stop-loss

Where to Put Stop-Loss

We all know that protecting our accounts from losses that will expose us to major risks is important. One of the ways in which we can do this is by using stop-loss. Putting a stop-loss order on a trade is easy enough, but how does a trader know when and where to put one?

What is stop-loss?

Stop-loss in Forex trading is an order that you request from your broker to reduce the chance of a loss on a trade, offering you as the trader higher financial returns during trading by selling a security after a certain price is reached for that security.

What types of stop-losses are there?

There are four types of stop-losses, namely the percentage stop, the volatility stop, the chart stop, and the time stop. All of these can be ordered within certain windows to prevent losses, or encourage certain outcomes in your favour.

1. The percentage stop

This strategy works because by only risking a maximum percentage of 2%, traders are able to mostly protect their capital put into trading and in the event of a loss, the amount will not be as detrimental to your trade as a higher percentage would. The disadvantage of this strategy, though, is that market conditions are not taken into account and it does not give your trade enough room within the market to gain movement in your favour.

2. The volatility stop

The volatility stop-loss strategy is a great method of stop-loss order as it is based on past price movements of a particular currency pair, which means that you can monitor what happened in the past and make decisions about current trades based on those trends.

3. The chart stop

The chart stop makes use of support and resistance levels by rendering your trade invalidated once the price breaks above either a support, or a resistance level. Making sure to exit a trade as soon as possible after it has been invalidated means less risk to you as the trader.

4. The time stop

Placing a time-based stop-loss order is a great strategy to take when you notice that a trade isn’t going in any particular direction, as well as when you want to exit the market around certain times, like on a Friday evening. Furthermore, leaving the market during the night takes away the risk that a trade may turn against you, and is a great strategy for a trader who prefers to make short-term trades and those who exit their positions overnight or over weekends.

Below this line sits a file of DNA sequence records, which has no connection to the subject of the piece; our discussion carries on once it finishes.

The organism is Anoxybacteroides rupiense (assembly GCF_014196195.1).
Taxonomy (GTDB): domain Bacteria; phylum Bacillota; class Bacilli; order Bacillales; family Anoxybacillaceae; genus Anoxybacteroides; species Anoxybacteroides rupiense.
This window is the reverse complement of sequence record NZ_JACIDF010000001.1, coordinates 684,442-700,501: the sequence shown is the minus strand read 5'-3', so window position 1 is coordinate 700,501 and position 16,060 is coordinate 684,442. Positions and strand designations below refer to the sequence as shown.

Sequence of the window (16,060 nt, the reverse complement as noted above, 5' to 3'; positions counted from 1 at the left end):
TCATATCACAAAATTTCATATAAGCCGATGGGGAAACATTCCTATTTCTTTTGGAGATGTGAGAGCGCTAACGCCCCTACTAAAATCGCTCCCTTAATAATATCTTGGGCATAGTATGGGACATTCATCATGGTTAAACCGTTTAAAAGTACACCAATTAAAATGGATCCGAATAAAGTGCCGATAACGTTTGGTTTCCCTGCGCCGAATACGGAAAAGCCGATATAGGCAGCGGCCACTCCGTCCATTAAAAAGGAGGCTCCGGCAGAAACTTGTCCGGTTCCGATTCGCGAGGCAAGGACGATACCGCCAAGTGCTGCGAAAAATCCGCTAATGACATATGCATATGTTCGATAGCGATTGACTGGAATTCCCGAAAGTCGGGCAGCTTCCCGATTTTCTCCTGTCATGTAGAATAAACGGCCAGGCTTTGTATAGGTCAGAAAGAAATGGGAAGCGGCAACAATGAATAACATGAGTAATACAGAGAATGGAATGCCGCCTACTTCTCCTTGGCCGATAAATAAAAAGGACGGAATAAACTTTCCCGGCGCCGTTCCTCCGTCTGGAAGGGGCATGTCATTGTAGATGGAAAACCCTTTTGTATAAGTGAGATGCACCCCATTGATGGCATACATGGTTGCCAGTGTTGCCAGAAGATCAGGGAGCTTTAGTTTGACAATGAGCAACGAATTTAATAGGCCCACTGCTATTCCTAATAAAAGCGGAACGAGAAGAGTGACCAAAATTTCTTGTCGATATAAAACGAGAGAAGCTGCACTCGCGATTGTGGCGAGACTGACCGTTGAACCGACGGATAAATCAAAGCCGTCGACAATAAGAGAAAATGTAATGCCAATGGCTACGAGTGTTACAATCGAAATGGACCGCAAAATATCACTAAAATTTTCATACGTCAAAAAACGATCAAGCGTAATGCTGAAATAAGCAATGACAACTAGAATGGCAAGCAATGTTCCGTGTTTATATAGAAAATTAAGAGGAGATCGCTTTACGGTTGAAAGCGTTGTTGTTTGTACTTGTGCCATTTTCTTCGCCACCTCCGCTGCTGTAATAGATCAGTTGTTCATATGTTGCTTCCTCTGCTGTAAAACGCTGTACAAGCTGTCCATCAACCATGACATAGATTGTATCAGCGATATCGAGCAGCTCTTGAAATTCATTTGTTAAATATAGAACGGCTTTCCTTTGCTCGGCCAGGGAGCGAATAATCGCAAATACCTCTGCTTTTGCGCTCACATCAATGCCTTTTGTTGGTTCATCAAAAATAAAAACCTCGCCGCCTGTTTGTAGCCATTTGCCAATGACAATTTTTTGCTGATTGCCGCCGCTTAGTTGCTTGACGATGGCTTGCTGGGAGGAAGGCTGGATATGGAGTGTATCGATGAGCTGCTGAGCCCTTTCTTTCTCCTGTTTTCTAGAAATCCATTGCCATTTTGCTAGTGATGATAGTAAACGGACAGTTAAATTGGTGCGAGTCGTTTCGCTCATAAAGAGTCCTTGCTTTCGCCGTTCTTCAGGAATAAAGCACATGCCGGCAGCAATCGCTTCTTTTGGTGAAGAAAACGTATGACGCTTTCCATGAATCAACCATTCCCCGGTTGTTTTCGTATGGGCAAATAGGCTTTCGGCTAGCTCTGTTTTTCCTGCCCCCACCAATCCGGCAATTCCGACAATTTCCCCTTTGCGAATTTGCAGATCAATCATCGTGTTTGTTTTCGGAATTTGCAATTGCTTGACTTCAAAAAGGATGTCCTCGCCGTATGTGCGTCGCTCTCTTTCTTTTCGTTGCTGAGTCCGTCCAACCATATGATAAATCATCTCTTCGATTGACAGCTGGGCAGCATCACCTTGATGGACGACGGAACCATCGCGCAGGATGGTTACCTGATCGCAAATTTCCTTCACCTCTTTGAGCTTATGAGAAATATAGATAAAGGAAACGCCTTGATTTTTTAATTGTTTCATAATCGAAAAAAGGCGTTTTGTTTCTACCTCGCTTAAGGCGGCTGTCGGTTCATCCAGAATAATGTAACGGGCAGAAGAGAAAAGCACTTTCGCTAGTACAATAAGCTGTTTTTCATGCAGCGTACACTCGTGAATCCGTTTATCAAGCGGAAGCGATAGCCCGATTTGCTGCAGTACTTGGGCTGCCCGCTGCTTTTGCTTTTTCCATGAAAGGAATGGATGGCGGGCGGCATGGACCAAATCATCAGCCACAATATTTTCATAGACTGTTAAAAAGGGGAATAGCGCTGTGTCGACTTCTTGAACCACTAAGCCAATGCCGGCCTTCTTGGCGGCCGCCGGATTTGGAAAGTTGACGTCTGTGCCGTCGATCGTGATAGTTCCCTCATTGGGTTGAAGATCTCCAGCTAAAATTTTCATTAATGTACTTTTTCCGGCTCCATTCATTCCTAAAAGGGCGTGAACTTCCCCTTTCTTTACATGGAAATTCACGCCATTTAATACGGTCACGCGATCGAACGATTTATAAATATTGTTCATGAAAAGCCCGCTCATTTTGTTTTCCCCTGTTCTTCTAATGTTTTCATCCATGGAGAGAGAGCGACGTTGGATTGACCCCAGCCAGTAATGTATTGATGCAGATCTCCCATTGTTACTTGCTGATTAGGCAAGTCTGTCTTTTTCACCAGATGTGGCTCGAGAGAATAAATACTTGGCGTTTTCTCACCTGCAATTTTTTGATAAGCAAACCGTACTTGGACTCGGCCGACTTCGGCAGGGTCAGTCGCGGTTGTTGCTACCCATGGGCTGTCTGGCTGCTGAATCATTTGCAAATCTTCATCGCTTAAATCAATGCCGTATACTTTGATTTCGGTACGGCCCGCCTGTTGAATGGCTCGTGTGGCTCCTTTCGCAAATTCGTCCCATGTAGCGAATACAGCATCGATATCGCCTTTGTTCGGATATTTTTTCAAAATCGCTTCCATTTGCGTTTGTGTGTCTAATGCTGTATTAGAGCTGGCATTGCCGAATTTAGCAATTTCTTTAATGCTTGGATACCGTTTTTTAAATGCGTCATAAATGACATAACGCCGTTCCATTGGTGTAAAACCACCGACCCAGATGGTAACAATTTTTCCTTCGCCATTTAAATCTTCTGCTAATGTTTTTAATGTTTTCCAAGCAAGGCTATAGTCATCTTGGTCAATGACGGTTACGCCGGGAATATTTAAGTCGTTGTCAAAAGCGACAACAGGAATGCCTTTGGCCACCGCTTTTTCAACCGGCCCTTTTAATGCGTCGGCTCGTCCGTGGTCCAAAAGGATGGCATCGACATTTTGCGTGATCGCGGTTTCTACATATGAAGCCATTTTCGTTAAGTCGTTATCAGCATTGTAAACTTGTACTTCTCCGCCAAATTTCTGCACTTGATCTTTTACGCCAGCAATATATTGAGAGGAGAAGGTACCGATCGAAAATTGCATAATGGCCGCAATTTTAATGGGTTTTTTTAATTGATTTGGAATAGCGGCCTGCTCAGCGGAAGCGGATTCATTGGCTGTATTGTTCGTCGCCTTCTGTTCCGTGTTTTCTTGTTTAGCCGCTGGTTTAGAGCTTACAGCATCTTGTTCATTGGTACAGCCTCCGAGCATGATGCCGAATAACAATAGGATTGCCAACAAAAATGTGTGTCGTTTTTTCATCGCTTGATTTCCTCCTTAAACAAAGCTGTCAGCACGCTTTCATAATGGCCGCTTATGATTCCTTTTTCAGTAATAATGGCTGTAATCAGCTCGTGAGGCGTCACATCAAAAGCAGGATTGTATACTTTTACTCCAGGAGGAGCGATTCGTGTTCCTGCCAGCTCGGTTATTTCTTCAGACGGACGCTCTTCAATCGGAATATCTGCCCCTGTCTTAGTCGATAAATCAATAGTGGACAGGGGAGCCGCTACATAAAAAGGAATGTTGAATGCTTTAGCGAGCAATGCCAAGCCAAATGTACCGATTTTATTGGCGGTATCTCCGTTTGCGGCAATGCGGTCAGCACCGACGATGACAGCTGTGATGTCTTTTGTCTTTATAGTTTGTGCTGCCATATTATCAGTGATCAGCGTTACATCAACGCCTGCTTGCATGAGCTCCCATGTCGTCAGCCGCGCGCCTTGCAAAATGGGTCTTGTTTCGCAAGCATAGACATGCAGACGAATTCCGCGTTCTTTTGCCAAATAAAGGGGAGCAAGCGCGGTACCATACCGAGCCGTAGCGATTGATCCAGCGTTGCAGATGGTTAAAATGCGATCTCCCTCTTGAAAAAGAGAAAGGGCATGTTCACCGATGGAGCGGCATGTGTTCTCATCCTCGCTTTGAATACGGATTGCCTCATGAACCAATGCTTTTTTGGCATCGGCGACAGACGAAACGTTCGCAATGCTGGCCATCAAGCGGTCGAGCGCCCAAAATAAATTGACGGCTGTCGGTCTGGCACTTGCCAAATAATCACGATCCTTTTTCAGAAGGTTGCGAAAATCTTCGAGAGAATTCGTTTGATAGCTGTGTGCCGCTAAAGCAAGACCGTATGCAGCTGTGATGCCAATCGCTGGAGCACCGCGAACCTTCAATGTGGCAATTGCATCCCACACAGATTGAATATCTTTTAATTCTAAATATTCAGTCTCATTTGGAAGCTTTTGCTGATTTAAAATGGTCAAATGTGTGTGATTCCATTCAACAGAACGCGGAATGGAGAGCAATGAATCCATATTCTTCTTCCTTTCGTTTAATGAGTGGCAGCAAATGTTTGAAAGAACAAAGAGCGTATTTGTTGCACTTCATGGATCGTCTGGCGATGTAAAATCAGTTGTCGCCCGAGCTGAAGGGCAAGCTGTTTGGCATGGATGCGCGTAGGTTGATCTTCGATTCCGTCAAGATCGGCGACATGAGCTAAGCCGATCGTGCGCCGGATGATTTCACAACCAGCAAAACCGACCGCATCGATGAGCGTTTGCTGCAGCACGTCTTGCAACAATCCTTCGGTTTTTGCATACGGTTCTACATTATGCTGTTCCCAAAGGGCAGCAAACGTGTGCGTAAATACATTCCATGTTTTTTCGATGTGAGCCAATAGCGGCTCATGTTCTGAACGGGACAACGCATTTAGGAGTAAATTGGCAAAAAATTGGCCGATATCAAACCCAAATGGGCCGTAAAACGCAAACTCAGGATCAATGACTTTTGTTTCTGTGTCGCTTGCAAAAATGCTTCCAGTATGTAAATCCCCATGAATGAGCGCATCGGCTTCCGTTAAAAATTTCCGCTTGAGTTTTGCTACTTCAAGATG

Some important things to keep in mind when putting in stop-loss orders are to avoid trading with very tight stop-loss orders as there is not much room allowed for volatility. Likewise, don’t order stop-loss on very wide positions as high volatility poses the risk of greater loss. Be flexible with the amount of pips risked during the trade, but also be sure to place your stop-loss in such a way that your trade will be invalidated in a certain situation. Finally, avoid placing a stop-loss order directly on a support or resistance line by only trading within a certain zone to ensure you stay away from the line where the price does not count in your favour.

While a stop-loss should not be regarded as a means to treat your trades as a gamble from which you can withdraw when the game isn’t playing out in your favour, it still is a valuable method used by traders that can be greatly beneficial once you get the hang of it.

Check out some of our other blog posts for more tips and tricks of the trade. Happy Trading!